I am a conscientious, though not obsessive, recycler. I sort dutifully through the junk mail; separate plastic and paper food packaging, recycle all jars and tins, and wash and return our empty glass bottles to the milkman when he comes for his money on a Thursday teatime. Clothes and shoes not suitable for the charity shop go to a huge sealed skip beside our community centre and are recycled. Our local council supplies different coloured bins for glass, paper, plastic, and food waste, and a complicated rota for kerbside collection which I adhere to like a good citizen. It is an easy habit to get into, and I like to think that at least some of the household waste will be reused.
Growing up in the Highlands in the 1970's, there were many examples of recycling, based not so much on the ideals of ecology, as the straightforward difficulty of disposing of unwanted items. Recycling, re-using, and re-purposing was done with a minimum of fuss, and certainly without the slight air of self-conscious congratulation that so often accompanies modern day endeavours. No field was complete without an enamel bath or sink, removed during someone's house renovation, tucked in the shelter of the hedge for the cows to drink from. Old cars, once run in to the ground, were never towed away, but left round the back of the croft to rust; put to use as a hen house, or somewhere for the cats to sleep. A childhood friend kept several generations of guinea pigs in a broken down caravan.
Smaller household items too, were not thrown out, but re-used, sometimes with disastrous results. Our childhood was peppered with stories of children who had drunk bleach from old glass lemonade bottles, kept under the kitchen sink within easy reach of small hands. Petrol, decanted into unsuitable containers, was ripe for conflagration. Old tin cans with perilously jagged edges, filled with nails or screws, caused nasty cuts, and inevitably, tetanus. Not that any of us knew what tetanus was, but it sounded terrifying.
Happier recycling examples were old biscuit tins, or pretty chocolate boxes, usually from Christmas time, hoarded with delight and filled with small treasures. Again, this was not so much due to whimsy, but because there wasn't really anywhere to buy plastic storage boxes or containers. The nearest shop was 17 miles away, and if the owner had wasted shelf space with empty containers the locals would have taken a very dim view of such frivolous behaviour.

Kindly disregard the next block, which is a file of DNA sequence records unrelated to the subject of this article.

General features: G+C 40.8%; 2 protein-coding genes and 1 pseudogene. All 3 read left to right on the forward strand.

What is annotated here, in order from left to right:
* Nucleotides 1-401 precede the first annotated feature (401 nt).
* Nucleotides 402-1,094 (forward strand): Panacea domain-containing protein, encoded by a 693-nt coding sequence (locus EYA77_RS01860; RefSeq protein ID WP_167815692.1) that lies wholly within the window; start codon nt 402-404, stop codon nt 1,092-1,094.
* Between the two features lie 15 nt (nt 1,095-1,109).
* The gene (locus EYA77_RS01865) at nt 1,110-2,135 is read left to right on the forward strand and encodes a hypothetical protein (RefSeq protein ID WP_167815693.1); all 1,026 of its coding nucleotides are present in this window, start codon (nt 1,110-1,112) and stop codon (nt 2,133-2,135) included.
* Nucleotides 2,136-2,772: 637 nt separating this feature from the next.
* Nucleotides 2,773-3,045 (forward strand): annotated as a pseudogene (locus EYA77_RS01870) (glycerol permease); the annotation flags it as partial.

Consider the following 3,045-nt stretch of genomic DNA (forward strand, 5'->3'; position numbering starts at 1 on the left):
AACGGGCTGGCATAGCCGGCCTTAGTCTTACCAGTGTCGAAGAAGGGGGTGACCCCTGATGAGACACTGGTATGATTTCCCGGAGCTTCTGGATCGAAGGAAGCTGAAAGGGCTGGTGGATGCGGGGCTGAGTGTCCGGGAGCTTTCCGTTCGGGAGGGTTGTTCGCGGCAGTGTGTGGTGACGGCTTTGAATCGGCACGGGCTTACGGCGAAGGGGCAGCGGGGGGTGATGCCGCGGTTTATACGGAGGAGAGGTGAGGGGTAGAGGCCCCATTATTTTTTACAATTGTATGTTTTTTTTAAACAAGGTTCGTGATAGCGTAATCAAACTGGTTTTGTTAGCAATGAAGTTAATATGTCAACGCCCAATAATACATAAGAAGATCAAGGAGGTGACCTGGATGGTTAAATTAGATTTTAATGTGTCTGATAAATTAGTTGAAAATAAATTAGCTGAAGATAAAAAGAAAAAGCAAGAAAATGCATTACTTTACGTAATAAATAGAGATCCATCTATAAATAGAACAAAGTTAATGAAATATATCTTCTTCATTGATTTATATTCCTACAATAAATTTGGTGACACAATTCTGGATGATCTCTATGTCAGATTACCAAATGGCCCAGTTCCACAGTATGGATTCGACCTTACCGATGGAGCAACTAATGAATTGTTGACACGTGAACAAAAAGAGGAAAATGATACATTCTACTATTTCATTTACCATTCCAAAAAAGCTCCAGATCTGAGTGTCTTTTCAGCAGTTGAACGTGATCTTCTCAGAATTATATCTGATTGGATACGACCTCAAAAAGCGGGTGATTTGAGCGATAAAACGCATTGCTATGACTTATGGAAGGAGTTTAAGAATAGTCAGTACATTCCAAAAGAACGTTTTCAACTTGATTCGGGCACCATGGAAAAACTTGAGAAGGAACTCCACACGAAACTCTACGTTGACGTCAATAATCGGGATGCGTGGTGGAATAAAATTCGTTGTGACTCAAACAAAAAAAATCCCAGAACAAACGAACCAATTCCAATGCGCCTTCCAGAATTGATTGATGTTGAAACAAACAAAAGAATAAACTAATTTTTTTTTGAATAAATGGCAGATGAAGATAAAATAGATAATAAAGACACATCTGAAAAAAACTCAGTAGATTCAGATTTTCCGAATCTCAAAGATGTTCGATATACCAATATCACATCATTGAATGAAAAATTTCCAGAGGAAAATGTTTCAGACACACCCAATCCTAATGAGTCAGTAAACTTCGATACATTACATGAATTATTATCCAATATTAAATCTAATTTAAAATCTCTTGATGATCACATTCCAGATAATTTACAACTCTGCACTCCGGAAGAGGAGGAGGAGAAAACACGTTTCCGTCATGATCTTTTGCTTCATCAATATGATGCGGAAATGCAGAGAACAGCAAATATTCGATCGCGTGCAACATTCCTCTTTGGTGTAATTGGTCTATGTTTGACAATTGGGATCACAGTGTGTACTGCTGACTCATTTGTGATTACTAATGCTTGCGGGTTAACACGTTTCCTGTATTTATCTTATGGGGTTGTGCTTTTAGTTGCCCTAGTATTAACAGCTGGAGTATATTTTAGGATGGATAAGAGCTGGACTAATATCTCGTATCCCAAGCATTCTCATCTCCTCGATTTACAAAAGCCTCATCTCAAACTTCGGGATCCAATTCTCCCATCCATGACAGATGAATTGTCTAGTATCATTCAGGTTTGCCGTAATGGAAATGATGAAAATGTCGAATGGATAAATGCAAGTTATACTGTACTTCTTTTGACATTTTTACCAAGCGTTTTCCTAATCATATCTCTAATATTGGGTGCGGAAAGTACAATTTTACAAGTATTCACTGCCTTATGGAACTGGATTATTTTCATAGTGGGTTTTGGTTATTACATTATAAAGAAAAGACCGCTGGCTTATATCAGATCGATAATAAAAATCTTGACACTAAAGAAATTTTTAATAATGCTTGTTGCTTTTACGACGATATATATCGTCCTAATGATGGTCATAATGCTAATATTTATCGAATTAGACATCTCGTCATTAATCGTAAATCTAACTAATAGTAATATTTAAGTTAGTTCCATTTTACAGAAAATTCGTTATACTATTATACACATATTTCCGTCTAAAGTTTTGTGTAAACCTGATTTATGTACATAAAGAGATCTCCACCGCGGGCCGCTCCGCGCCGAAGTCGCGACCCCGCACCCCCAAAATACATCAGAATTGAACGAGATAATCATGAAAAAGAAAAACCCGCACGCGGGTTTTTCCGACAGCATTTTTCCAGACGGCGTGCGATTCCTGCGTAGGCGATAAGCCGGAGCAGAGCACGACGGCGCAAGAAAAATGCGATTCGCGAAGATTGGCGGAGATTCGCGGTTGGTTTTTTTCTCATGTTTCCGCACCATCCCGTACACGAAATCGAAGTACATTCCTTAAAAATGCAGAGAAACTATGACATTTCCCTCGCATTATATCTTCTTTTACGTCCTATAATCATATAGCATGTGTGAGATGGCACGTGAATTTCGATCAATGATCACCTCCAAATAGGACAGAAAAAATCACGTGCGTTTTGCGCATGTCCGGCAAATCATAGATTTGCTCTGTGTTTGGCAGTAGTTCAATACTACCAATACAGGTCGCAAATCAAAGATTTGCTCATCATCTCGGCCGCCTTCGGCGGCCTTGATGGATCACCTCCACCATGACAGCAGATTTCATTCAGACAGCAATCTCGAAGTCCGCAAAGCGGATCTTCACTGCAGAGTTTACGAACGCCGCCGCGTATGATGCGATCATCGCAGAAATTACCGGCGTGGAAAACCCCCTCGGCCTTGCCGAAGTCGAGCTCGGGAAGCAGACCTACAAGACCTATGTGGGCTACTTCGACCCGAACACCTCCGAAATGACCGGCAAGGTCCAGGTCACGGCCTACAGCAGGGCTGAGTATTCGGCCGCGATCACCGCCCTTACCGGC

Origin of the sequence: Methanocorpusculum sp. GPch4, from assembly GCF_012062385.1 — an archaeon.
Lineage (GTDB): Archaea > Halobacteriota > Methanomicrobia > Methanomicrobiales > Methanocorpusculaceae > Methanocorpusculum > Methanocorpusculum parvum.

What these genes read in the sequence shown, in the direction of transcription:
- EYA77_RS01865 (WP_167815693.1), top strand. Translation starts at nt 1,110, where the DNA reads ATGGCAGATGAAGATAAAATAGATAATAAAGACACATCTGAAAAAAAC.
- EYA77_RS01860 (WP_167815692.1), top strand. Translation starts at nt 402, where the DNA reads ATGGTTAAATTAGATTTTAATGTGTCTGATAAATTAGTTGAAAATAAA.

Childhood habits can be hard to shake off, and whilst I do not have any cars rusting in the garden, or bottles of bleach decanted into child-attracting juice containers, I do find it hard to get rid of pretty tins, or cardboard boxes that are just a good, handy size. I have to absolutely force myself to recycle all the little pots that cosmetics and body care products are packed in; they are so pretty, so sturdy, and just the right size for pins, or bobbins, or icing bag nozzles, or paper clips... I have seen myself standing at the recycling bin in minor emotional turmoil over getting rid of a nice little pot or box.
Fortunately, I also have a horror of hoarding, which keeps in check my tendency to keep hold of absolutely everything that might just come in handy for a need not yet specified at some vague time in the future. I always have a charity shop bag in the house, which fills steadily with old clothes, books etc, plus more thorough clear outs a couple of times a year, which usually result in at least a dozen bin bags going to the charity shop. I encourage the boys in this habit too, occasionally asking them to tidy their rooms and identify everything as belonging to one of four categories: keep, charity, recycle/bin, loft. (The loft category must always be the smallest, it is there for things they really cannot bear to get rid of but have no immediate use for). I don't attach a judgement to what they choose to keep or not, I want them to get into the habit of feeling in control of their environment, as well as keeping their rooms tolerably tidy. I also want their rooms to hold things that they enjoy being around, feel comforted by, or use regularly.
I started writing about recycling in this post because I particularly like the vase in the photograph above. It is a good size, and perfect for showing off the vibrant orange and yellow of the daffodils. It once held a candle (from here, though bought on holiday in Wales). When the candle burned down, I melted the remaining traces of wax by warming the container in a low oven, then wiped round with some kitchen paper and the transformation, such as it was, was complete. I kept the box too, it is a good size and well made; I keep reels of thread in it. Recycling in action; thankfully it's not always about old newspapers and empty yogurt pots.